By Susie Cortright
Purpose of Guilt
"Step on me, please."
When I was a teenager, my grandmother and I were on a family vacation in my parent's RV. The quarters were close, the beds at a minimum. My grandmother insisted I take the couch and she take the floor. When I objected to this arrangement on the grounds that I did not want to step on her if I got up in the middle of the night, she calmly said those words. "No. Step on me. Please."
How absurd, I thought. Why on earth would she want me to step on her? It wasn't until I had my own child that I understood. To some degree, every mother wants her children to be perfectly comfortable, perfectly protected, perfectly happy—no matter what sacrifices she might have to make. When we, as mothers, inevitably fall short of this ideal, guilt sets in.
Purpose of Guilt
Is there a positive side to these feelings of guilt? There can be, says Lesley Spencer, founder and director of Home Based Working Moms (HBWM)--an association that helps bring working moms closer to their children.
Guilt keeps us in touch with our feelings," Spencer says. "If we are feeling guilty about something, then there is probably an area in our life that needs addressing."
With the first pangs of guilt, ask yourself why you are feeling this way. Are there ways you can alleviate guilt by changing your priorities? Will this be a positive change? If so, make that change. If not, take steps to zap that unnecessary guilt.
A mother's guilt stems from an inability to give more of herself, but Jane Adams, speaker, author, and research psychologist, offers another perspective. "Guilt is an internal state that is self-defeating and also self-absorbing," she says. "Guilt is all about you, not the subject of your feelings."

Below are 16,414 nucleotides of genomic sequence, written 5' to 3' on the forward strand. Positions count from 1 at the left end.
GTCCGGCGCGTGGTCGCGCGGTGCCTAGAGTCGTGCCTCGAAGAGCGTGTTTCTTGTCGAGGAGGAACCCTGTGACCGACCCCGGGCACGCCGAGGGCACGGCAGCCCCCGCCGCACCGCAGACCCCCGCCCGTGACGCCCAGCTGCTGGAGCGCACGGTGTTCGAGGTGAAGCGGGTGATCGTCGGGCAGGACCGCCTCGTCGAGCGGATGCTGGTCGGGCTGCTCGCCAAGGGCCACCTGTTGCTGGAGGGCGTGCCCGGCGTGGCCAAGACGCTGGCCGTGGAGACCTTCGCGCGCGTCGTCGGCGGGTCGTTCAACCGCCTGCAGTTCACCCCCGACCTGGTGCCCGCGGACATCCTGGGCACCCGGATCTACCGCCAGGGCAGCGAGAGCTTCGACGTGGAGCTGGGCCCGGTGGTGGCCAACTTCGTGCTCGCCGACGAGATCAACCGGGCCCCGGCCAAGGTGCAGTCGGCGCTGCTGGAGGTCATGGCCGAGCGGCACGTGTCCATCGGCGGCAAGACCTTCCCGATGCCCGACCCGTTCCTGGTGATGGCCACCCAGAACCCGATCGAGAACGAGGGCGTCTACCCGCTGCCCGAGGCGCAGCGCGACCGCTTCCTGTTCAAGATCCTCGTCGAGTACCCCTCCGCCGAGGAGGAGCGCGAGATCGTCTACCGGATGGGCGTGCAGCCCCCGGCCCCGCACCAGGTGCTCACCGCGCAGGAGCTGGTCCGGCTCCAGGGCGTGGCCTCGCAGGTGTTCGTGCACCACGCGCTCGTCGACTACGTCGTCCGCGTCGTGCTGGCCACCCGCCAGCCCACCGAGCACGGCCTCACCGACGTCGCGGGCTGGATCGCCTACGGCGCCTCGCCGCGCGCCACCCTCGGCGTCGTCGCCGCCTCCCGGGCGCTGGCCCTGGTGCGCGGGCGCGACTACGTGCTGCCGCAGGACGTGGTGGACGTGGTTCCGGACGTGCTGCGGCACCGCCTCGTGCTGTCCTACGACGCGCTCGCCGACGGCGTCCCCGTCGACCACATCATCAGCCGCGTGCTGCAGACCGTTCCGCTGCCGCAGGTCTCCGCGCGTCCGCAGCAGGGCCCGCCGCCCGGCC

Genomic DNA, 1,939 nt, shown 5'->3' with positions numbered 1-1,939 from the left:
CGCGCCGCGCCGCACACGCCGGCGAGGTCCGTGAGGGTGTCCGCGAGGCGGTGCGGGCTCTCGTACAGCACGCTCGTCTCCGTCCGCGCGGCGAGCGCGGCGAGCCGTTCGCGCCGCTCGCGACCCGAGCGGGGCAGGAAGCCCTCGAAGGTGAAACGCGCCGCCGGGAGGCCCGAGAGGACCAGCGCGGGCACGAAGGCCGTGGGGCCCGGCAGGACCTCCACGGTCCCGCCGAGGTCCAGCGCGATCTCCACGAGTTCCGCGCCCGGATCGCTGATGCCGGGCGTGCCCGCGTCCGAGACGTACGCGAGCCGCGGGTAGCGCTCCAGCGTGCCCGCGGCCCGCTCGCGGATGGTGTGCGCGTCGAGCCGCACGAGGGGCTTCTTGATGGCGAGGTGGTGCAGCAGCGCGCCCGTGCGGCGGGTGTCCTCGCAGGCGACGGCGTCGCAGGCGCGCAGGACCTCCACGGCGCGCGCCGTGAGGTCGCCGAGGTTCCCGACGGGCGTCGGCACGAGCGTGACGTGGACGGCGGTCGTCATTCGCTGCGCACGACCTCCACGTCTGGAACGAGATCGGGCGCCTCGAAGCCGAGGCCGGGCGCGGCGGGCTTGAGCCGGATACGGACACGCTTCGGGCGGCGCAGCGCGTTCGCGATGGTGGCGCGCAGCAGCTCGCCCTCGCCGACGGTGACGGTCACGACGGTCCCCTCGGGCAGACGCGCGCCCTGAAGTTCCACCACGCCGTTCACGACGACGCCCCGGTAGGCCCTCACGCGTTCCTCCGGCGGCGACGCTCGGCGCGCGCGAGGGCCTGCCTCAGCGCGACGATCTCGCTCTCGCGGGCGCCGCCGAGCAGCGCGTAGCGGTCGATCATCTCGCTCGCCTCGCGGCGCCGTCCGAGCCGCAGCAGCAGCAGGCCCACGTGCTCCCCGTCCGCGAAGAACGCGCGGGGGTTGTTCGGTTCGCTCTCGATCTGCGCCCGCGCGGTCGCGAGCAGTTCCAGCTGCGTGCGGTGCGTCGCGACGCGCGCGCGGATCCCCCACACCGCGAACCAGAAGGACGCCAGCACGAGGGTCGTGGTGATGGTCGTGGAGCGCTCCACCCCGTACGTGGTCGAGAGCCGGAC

Adams adds that she prefers the word 'regret,' because regret, she says, is "guilt without the neurosis—it is an expression of feeling that acknowledges the other person's feelings, too."
Re-examine your goals and priorities
Spencer offers sound advice. "If your guilt involves not spending quality and quantity time with your children, then the issue should be taken seriously," she says. "Decide your goals and where they are falling short. If you work at home to spend more time with your children, you'll have to address the issue of a growing business that requires more time or growing children who require more time. Don't hesitate to hire outside help to help you accomplish your goals."
Remember Your Role as a Parent
Adams reminds us that it our duty to set limits. "Understand that setting priorities, limits and boundaries—about time, money, gifts, etcetera, is part of being a parent, and requires no apologies or guilty feelings," she says. "Don't let yourself be run or controlled by these emotions, especially when it's in the best interest of your child to stick to the limits or priorities you've set."
Learn from Your Mistakes
Discuss the object of your guilt with people whose opinion you respect. Give yourself permission to make mistakes and vow to learn from them. Be honest and upfront with your children, if you determine you are at fault. Offer a sincere apology and explanation.
Change "Guilt" to "Regret"
A simple semantics change could make a big difference. "Try substituting the world 'regret' for the feelings you now label 'guilt,'" Adams says. "Regret requires no expiation--simply the realization that you did the best your could in the situation and that you're not going to let your child's reaction control your actions."
© Susie Michelle Cortright
Susie Cortright is the founder of momscape.com and Momscape's Scrapbooking Playground -
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